The origin of pandemic-related words

I love dictionaries. I have at least a dozen different ones, including several medical dictionaries. I cannot even lift my Random House Dictionary of the English Language, and my Canadian Oxford Dictionary is only a bit lighter. My favorite dictionaries are those that explain the origins of words. These include A Concise Etymological Dictionary of the English Language, Word Origins and their Romantic Stories, and Playboy’s Book of Forbidden Words (which explains, among other things, where the ubiquitous word that starts with F comes from).

Recently a friend directed me to an article on, focusing on the origins of some of the pandemic terms of the past and the present. I have collected some of these terms, added a few extras from my own sources, and present here my mini etymological word-source dictionary, relevant to our current lives.

alert – from the Italian all’erta!: to the watchtower! be alert! 
bacteria – from the Greek bacterion, meaning staff (or stick). Under early microscopes the germs had the shape of a staff. 
bubonic – from Latin, referring to swelling in the groin
congregation – from the Latin con meaning together and greg meaning a flock or with the herd
cynics – from the Greek cynikos – meaning dog like or having the ways of a growling dog
epidemic – from the Greek epi meaning upon and demos a people
endemic – from the Greek eni meaning belonging and demos to a people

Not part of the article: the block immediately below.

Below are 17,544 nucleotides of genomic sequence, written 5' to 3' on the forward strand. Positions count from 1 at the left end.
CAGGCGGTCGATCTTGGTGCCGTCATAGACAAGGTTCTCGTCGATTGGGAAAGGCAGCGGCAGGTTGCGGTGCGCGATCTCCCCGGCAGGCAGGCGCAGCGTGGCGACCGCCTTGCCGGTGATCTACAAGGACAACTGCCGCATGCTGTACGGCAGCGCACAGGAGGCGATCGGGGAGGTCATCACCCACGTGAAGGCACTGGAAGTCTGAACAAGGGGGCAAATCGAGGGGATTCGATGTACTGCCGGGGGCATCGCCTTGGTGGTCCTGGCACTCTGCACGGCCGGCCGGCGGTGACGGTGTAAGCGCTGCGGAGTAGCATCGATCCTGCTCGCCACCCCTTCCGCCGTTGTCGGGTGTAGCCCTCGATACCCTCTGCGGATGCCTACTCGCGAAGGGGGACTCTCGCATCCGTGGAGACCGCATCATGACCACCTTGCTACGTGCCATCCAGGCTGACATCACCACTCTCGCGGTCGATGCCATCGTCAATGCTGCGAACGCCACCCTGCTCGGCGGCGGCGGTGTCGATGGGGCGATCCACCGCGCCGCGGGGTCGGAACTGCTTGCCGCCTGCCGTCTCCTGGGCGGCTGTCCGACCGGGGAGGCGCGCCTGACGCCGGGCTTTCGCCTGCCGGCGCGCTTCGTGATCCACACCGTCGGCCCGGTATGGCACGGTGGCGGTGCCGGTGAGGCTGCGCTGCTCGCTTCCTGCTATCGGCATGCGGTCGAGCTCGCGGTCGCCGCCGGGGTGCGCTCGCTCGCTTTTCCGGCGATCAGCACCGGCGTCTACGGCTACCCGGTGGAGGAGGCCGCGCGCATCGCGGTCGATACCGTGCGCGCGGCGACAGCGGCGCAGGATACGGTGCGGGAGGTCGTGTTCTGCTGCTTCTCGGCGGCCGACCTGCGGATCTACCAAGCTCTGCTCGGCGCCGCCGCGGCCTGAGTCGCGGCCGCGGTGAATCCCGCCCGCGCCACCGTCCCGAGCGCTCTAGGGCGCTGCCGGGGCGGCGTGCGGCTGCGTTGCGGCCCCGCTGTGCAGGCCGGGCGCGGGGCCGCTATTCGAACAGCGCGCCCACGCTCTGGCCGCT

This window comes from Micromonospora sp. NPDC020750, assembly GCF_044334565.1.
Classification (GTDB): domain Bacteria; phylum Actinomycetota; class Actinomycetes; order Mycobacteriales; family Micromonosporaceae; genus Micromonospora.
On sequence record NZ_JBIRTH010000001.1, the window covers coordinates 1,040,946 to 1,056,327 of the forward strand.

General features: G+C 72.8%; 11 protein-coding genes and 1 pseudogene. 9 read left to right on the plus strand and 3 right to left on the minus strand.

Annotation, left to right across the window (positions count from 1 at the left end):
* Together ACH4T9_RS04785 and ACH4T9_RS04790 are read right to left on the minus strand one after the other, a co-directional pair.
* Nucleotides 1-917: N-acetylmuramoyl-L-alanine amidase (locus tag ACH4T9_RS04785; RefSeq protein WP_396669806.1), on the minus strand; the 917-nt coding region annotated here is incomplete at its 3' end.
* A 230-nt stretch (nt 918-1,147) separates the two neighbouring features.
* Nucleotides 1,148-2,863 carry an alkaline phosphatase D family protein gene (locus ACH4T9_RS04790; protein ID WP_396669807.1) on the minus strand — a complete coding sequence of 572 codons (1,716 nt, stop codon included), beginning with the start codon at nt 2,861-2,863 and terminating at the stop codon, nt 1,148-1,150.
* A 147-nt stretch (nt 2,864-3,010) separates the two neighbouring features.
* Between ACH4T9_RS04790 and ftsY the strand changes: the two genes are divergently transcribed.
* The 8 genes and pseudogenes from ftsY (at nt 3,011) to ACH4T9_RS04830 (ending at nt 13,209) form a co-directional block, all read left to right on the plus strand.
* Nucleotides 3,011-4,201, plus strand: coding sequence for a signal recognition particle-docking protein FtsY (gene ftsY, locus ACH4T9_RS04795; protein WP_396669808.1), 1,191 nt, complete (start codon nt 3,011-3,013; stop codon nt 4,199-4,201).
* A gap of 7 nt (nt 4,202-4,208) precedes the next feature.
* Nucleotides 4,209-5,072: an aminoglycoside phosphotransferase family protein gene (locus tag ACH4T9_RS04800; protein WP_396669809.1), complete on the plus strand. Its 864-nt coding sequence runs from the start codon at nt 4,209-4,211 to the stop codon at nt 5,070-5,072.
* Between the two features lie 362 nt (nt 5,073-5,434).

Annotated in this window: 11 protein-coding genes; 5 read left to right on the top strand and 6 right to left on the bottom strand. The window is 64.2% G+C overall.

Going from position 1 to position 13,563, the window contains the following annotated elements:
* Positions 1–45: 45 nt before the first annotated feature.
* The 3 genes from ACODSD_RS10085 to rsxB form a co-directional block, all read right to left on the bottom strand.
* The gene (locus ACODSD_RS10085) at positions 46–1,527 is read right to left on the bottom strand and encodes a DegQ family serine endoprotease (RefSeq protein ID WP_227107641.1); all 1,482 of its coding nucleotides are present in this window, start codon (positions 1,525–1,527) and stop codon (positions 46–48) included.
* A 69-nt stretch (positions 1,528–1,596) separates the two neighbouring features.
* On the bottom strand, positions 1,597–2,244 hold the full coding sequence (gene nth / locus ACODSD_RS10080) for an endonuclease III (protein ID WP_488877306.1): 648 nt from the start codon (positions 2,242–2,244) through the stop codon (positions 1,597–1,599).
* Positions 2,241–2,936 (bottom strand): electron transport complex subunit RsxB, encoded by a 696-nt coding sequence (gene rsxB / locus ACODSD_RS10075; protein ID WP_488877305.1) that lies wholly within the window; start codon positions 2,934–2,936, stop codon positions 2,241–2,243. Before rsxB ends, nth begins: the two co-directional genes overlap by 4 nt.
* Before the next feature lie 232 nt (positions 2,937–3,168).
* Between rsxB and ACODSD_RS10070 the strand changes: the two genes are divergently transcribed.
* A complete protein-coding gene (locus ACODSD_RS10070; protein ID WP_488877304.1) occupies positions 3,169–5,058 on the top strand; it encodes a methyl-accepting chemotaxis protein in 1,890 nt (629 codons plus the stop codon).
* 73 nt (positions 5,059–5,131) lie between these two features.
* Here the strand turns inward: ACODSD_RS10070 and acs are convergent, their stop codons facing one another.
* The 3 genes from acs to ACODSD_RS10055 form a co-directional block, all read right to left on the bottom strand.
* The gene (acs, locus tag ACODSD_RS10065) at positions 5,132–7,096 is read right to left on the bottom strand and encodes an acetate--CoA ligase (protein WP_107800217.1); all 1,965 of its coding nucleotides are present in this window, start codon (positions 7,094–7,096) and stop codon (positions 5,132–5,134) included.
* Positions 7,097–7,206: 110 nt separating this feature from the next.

immunity – from the Latin immunis, meaning exempt, originally meant exempt from public service
influenza – from Italian, but originally from Latin: flowing – like catarrh – flowing, like: runny nose
inoculation – from Latin, originally used in horticulture, as insert an eye (oculus) or a bud in a plant for propagation
isolation – from the Italian isolato meaning detached (like an island)
laboratory – from the Latin elaboratus meaning work out
…ology – from Greek, meaning knowledge or science, e.g.: epidemi-ology, techn-ology or psych-ology
pandemic – from the Greek pan meaning all and demos the people
pandemonium – from the Greek all the demons
pestilence – from the Latin unwholesome atmosphere
plague – from the Latin plaga meaning a blow. To early physicians any epidemic was a “blow”
politics – from the Greek politika – meaning affairs of cities
prevelance – from the Latin praevalent meaning having greater power
protocol – from the Greek protokollon: the first page of a manuscript with an index – the outline of rules
quarantine – from Latin: the space of 40 days
surveillance – from the Latin super meaning over and uigil meaning awake
vaccine – from the Latin vaccinus, belonging to cows
virus – from Latin, meaning poisonous substance

And perhaps the most important word in today’s pandemic: recover – probably from the French recouvrer, through the Latin recuperare but originally from Sabine [an ancient Italian tribe] cuprus meaning to make good again!

Let us hope so! (hope from hoop, haab, and hopp from Dutch, Danish and Swedish origins). 
—George Szasz, CM, MD

Suggested reading
Horobin S. Stay alert, infodemic, Black Death: The fascinating origin of pandemic terms. The Conversation. Accessed 27 May 2020.

Skeat WW. A concise etymological dictionary of the English language. New York: Capricorn Books, 1963.

Funk W. Word origins and their romantic stories. New York: Grosset and Dunlop publishers, 1950.

This post has not been peer reviewed by the BCMJ Editorial Board.

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